The United States also permits millions of Cubans in the United States to send remittances back to their families in Cuba, but out of every $100 sent today, at least $40 dollars are taken by the regime, and their business allies. However, one must weigh the harm done, versus the good in maintaining links between families. 

These are not considerations made by Havana. 

When the Castro regime was receiving Soviet subsidies and riding high in the world economically they forced Cubans to cut off relations with family living abroad. It was only when the dictatorship needed hard currency from the diaspora that they stopped punishing Cubans on the island having contacts with family abroad.

The power of nonviolent resistance

Oswaldo Payá, Antonio Diaz, Regis Iglesias turn in petitions to National Assembly 5/10/02

Courageous Cubans fought with arms against the dictatorship from the earliest days of the regime well into the 1960s with untold numbers killed, and the regime consolidated. 

Beginning in the 1970s a nonviolent human rights movement emerged in the prisons and would win some battles against the dictatorship using grassroots civic resistance tactics and endure to the present day inspiring millions of Cubans on the island and around the world.

Transnational assistance to Cuban nonviolent activists have been measures of concrete solidarity with the Cuban people that draws howls from the dictatorship and their allies, but gratitude from most Cubans.

This may not seem like much, but these methods of containment, nonviolent resistance, and transnational assistance have a better track record in defeating brutal terrorist regimes than armed conflict.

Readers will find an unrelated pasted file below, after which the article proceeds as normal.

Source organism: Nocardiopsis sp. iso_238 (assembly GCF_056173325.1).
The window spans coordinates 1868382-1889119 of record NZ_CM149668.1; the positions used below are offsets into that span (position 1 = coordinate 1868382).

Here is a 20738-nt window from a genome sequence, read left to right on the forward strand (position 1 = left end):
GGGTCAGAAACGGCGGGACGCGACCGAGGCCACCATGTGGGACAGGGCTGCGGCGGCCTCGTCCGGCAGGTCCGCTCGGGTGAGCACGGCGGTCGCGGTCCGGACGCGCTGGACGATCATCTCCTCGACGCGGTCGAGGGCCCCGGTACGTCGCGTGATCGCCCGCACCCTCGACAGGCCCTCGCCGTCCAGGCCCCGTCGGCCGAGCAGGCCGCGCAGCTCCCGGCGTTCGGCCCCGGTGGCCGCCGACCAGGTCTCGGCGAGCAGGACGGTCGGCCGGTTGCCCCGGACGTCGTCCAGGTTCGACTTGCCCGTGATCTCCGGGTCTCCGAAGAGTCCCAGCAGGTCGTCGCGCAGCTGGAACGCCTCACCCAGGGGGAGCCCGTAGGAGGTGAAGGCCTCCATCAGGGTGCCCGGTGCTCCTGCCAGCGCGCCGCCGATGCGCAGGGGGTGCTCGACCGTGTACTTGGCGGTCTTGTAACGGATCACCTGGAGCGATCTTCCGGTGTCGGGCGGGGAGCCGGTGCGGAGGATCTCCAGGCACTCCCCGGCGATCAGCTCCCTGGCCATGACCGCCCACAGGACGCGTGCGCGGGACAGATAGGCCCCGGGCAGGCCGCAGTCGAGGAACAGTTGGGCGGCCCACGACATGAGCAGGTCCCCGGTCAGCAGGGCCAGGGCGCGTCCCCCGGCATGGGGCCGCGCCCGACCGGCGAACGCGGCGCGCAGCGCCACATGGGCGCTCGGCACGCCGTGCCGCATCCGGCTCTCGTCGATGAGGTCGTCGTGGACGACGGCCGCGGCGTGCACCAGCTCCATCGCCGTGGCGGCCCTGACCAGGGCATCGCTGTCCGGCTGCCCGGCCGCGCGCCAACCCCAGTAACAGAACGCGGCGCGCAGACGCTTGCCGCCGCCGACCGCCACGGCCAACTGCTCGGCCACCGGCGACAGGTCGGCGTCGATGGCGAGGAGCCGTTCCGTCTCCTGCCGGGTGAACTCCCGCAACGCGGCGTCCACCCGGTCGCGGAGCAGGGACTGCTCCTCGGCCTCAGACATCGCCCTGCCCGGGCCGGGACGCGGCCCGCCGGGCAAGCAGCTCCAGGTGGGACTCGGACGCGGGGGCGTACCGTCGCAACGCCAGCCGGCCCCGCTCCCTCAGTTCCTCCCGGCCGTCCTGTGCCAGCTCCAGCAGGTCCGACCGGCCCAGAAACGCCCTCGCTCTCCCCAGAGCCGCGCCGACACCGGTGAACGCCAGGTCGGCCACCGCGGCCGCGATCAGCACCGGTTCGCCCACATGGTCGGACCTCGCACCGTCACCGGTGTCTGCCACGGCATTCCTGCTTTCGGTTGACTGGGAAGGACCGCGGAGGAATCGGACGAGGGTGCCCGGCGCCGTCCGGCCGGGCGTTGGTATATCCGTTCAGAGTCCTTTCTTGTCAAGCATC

This is why I have been and continue to be vocal in my opposition to calls for violent resistance in Cuba. It is also why I have been and continue to be vocal in my support for the U.S. embargo on the Castro regime and targeted sanctions against regime bad actors, and advocate for transnational assistance to nonviolent dissidents in Cuba.

The U.S. military spent much in blood and treasure waging war against ISIS, and beat them back for a while, but they have not gone away. When it comes to violence, genocidal mass murderers have the advantage. Why fight on their terrain? Force them onto the terrain of nonviolent resistance where millions can challenge the dictatorship in a civic nonviolent manner. The Cuban opposition has been doing that and on July 11th the Castro regime was placed on the defensive when Cubans across the country nonviolently called for freedom and an end to the dictatorship.

Paradoxically, the best way to save the dictatorship and perpetuate its rule would be to abandon nonviolent resistance, in the belief that it would speed up change on the island, but by switching to violence the opposition would be helping the Castro regime by switching to a terrain that they have extensive experience in: violence, terror, and war.